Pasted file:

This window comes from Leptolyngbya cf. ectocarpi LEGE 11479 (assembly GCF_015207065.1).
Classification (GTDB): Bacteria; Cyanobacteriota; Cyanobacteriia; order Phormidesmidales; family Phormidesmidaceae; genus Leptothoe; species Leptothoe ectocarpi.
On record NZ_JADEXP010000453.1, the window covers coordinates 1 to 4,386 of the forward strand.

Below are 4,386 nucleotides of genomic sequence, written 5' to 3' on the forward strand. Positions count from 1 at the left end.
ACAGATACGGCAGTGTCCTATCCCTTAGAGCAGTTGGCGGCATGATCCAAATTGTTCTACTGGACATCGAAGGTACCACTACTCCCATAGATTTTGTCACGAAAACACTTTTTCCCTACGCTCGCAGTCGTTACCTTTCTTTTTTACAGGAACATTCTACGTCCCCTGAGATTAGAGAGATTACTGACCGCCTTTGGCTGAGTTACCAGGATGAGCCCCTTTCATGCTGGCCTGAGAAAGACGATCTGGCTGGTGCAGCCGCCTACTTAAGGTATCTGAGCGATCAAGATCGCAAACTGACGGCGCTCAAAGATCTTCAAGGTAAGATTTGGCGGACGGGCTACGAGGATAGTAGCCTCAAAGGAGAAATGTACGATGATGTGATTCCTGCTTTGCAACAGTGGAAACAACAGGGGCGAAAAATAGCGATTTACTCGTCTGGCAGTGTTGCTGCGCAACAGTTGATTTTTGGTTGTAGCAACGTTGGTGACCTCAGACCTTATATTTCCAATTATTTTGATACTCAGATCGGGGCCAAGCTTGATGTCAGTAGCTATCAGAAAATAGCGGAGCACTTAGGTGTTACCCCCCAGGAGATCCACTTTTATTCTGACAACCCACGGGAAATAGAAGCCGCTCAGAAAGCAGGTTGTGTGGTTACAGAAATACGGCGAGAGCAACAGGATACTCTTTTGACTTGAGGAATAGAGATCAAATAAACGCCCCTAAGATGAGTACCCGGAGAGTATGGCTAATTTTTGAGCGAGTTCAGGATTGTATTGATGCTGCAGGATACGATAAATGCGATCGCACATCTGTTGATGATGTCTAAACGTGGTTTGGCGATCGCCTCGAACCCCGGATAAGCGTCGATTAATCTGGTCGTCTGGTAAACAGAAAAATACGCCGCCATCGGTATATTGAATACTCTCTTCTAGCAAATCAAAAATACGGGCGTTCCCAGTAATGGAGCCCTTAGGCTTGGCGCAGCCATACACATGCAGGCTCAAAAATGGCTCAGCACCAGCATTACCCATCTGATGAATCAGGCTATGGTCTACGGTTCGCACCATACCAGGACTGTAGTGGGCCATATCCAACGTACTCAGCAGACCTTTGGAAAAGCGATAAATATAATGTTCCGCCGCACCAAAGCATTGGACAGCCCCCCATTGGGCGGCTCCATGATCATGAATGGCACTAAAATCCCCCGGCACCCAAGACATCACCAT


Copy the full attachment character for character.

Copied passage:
This window comes from Leptolyngbya cf. ectocarpi LEGE 11479 (assembly GCF_015207065.1).
Classification (GTDB): Bacteria; Cyanobacteriota; Cyanobacteriia; order Phormidesmidales; family Phormidesmidaceae; genus Leptothoe; species Leptothoe ectocarpi.
On record NZ_JADEXP010000453.1, the window covers coordinates 1 to 4,386 of the forward strand.

Below are 4,386 nucleotides of genomic sequence, written 5' to 3' on the forward strand. Positions count from 1 at the left end.
ACAGATACGGCAGTGTCCTATCCCTTAGAGCAGTTGGCGGCATGATCCAAATTGTTCTACTGGACATCGAAGGTACCACTACTCCCATAGATTTTGTCACGAAAACACTTTTTCCCTACGCTCGCAGTCGTTACCTTTCTTTTTTACAGGAACATTCTACGTCCCCTGAGATTAGAGAGATTACTGACCGCCTTTGGCTGAGTTACCAGGATGAGCCCCTTTCATGCTGGCCTGAGAAAGACGATCTGGCTGGTGCAGCCGCCTACTTAAGGTATCTGAGCGATCAAGATCGCAAACTGACGGCGCTCAAAGATCTTCAAGGTAAGATTTGGCGGACGGGCTACGAGGATAGTAGCCTCAAAGGAGAAATGTACGATGATGTGATTCCTGCTTTGCAACAGTGGAAACAACAGGGGCGAAAAATAGCGATTTACTCGTCTGGCAGTGTTGCTGCGCAACAGTTGATTTTTGGTTGTAGCAACGTTGGTGACCTCAGACCTTATATTTCCAATTATTTTGATACTCAGATCGGGGCCAAGCTTGATGTCAGTAGCTATCAGAAAATAGCGGAGCACTTAGGTGTTACCCCCCAGGAGATCCACTTTTATTCTGACAACCCACGGGAAATAGAAGCCGCTCAGAAAGCAGGTTGTGTGGTTACAGAAATACGGCGAGAGCAACAGGATACTCTTTTGACTTGAGGAATAGAGATCAAATAAACGCCCCTAAGATGAGTACCCGGAGAGTATGGCTAATTTTTGAGCGAGTTCAGGATTGTATTGATGCTGCAGGATACGATAAATGCGATCGCACATCTGTTGATGATGTCTAAACGTGGTTTGGCGATCGCCTCGAACCCCGGATAAGCGTCGATTAATCTGGTCGTCTGGTAAACAGAAAAATACGCCGCCATCGGTATATTGAATACTCTCTTCTAGCAAATCAAAAATACGGGCGTTCCCAGTAATGGAGCCCTTAGGCTTGGCGCAGCCATACACATGCAGGCTCAAAAATGGCTCAGCACCAGCATTACCCATCTGATGAATCAGGCTATGGTCTACGGTTCGCACCATACCAGGACTGTAGTGGGCCATATCCAACGTACTCAGCAGACCTTTGGAAAAGCGATAAATATAATGTTCCGCCGCACCAAAGCATTGGACAGCCCCCCATTGGGCGGCTCCATGATCATGAATGGCACTAAAATCCCCCGGCACCCAAGACATCACCAT